To all torrents uploaders: THE Pirates Of The Caribbean - Dead Men Tell No Tales movie has purportedly appeared on The Pirate Bay ahead of its UK release date, but there was a catch behind the torrent leak.
Earlier this month, Disney was reportedly extorted by cybercriminals who threatened to release an upcoming film, Pirates of the Caribbean - Dead Men Tell No Tales. Torrent fans then reported seeing the Johnny Depp blockbuster appear on ThePirateBay.org. But there was a catch. You can try to search for torrents named Pirates of the Caribbean on our website but we not guarantee you find anything.
However, it appears scam artists have taken advantage of the hype around the latest Pirates Of The Caribbean movie – and the potential for it to leak, should Disney not pay the ransom – to try and trick users.
One of the first torrents spotted on ThePirateBay was a little over 200MB and pushed users to a scam survey, TorrentFreak reports.
Some Pirates of the Caribbean - Dead Men Tell No Tales torrents even carried the name of infamous movie/tv shows distribution groups, like ETRG.Also most popular torrent services ever blocks some terms due to privacy complaints.
However, the film has not been leaked by the criminals extorting Disney – and the torrents are just fakes.
One of the most popular files contains multiple copies of the animated film Trolls, according to TorrentFreak.
When approached by Deadline, Disney would not comment on the alleged Pirates Of The Caribbean - Dead Men Tell No Tales hack.
Well, insiders confirmed that the Hollywood studio would not pay the online criminals.
The hack follows the same issue faced by video on-demand firm Netflix, when a ransom hacker leaked 10 unreleased episodes of Orange Is The New Black after the US company refused to pay up.Use torrentz2 which is close on most popular torrent search engine aka meta search, maybe it helps.
The Pirates Of The Caribbean fr has made a staggering $3.72 billion in worldwide box office revenue since it first launched in 2003.
The torrent (file) itself does not contain any of the content you are looking to download – but rather, points your computer towards other users who have the file and share it free.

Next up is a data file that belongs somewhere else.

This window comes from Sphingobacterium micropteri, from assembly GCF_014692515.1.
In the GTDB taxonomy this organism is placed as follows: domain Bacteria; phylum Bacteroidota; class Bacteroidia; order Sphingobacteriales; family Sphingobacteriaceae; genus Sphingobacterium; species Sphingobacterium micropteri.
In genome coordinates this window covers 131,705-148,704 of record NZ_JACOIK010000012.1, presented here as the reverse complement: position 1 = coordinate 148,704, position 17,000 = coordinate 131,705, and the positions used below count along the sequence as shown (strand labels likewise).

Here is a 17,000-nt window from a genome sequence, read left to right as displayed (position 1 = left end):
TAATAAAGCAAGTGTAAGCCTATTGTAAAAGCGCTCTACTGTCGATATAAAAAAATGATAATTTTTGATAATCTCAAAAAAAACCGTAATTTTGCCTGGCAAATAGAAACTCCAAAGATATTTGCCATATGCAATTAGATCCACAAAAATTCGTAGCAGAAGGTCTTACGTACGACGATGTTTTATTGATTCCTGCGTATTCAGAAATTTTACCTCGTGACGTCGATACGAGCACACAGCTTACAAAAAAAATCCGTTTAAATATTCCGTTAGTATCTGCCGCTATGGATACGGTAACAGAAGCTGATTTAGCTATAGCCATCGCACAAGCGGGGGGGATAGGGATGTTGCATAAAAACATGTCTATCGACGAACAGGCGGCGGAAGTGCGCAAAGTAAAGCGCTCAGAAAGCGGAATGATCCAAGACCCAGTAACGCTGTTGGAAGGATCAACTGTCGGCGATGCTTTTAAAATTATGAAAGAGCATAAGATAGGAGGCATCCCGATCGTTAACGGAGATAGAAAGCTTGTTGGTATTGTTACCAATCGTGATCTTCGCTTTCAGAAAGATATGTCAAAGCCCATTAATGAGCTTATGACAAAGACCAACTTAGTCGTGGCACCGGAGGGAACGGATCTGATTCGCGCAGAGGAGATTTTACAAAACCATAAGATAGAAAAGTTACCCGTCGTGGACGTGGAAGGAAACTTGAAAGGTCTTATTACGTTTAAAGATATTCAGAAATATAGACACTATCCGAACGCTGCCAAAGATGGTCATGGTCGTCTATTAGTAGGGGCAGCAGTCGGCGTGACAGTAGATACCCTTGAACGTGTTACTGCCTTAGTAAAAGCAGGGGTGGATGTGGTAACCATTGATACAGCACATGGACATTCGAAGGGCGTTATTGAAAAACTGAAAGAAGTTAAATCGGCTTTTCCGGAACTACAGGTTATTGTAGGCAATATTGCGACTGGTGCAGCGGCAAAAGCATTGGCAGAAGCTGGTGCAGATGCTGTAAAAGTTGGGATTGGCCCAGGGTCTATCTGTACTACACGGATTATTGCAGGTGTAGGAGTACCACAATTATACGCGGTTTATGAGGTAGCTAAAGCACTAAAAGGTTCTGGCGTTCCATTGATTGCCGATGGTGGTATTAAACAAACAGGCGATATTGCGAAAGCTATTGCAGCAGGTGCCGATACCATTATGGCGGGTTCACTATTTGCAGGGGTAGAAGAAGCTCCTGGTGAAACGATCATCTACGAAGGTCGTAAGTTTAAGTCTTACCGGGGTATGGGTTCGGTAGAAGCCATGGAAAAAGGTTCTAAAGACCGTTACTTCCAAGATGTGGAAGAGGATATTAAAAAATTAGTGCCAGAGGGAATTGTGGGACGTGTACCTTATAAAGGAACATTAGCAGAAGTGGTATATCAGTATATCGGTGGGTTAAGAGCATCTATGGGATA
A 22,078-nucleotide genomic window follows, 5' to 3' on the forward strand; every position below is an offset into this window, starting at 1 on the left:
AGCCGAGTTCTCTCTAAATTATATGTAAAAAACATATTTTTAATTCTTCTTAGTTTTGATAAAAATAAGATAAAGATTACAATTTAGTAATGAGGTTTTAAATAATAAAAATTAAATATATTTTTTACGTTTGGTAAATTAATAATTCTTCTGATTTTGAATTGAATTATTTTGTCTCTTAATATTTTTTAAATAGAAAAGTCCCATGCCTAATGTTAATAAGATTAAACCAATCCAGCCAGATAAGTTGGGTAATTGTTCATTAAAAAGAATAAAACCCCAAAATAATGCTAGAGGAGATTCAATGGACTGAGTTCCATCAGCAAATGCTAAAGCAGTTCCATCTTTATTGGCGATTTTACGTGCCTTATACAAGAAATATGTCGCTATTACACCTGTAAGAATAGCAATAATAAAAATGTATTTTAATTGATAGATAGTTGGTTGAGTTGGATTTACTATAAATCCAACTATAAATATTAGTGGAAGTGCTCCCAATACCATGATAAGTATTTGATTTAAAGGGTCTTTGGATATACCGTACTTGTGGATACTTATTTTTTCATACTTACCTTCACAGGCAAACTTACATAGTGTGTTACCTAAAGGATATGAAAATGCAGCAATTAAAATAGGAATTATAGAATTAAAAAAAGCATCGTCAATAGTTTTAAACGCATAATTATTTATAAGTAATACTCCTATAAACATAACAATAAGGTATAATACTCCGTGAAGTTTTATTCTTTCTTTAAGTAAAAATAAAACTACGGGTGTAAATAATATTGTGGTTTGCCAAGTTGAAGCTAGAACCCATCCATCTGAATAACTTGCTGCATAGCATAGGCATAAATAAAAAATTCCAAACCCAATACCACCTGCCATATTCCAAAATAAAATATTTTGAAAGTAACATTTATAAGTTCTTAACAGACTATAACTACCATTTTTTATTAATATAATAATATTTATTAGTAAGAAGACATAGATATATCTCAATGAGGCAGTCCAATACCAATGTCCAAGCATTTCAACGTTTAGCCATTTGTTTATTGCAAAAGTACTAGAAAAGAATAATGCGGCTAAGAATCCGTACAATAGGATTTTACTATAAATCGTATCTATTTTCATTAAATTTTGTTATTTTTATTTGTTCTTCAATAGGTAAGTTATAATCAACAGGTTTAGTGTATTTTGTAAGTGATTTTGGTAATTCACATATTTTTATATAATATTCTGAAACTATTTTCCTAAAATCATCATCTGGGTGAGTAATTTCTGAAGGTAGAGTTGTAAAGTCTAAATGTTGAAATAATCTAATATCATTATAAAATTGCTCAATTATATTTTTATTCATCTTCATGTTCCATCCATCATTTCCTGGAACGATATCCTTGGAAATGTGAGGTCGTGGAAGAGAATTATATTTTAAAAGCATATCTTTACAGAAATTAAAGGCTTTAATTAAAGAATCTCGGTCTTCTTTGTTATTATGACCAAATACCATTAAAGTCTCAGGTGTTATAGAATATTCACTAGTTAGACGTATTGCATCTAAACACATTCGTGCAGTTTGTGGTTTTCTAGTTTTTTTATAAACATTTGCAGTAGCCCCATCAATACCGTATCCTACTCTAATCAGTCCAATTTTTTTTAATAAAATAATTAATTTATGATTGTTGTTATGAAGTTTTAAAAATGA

It is from these peers that the BitTorrent client will download the chosen file in chunks.
Once your pc has downloaded a piece of the overall file – it will be made available to other users looking to download the same content.
The more peers that make up the swarm, the faster the download completes - it's simply.
But while torrents are not illegal, the peer to peer distribution model is often used for nefarious means – for example downloading copyrighted content for free with no permission from the rights-holder.
The news comes weeks after the Digital Economy Act received royal assent, meaning UK file-sharers could now be imprisoned for a 10 years.
Following a recommendation from the International Property Office, IPO, the maximum prison sentence for copyright infringement in the UK has been increased from 2 years – to 10. So think before you use any torrent search engine or website that offer free files under dmca.
The IPO had previously commissioned a study that suggested online copyright infringement should carry similar sanctions to those used for counterfeiting offences.
Minister of State for Digital and Culture at the Department for Culture, Media and Sport Matt Hancock said: "I'm delighted the Digital Economy Act has become law." Do you need torrent search alternatives? Take a look at this full list of sources before you start searching for your file."This legislation will help build a more connected and stronger economy." "The Act will enable major improvements in broadband rollout, better support for consumers, better protection for children on the Internet, and further transformation of government services."
It is unlikely casual visitors who download pirated-content would be hit with the maximum 10 year prison sentence.
This is more likely to apply to those hosting torrent repositories that enable thousands of other internet surfers to download copyrighted videos or other files without permission from the right-holders.
According to a previous Government statement, "a maximum sentence of 10 years allows the courts to apply an appropriate sentence to reflect the scale of the offending."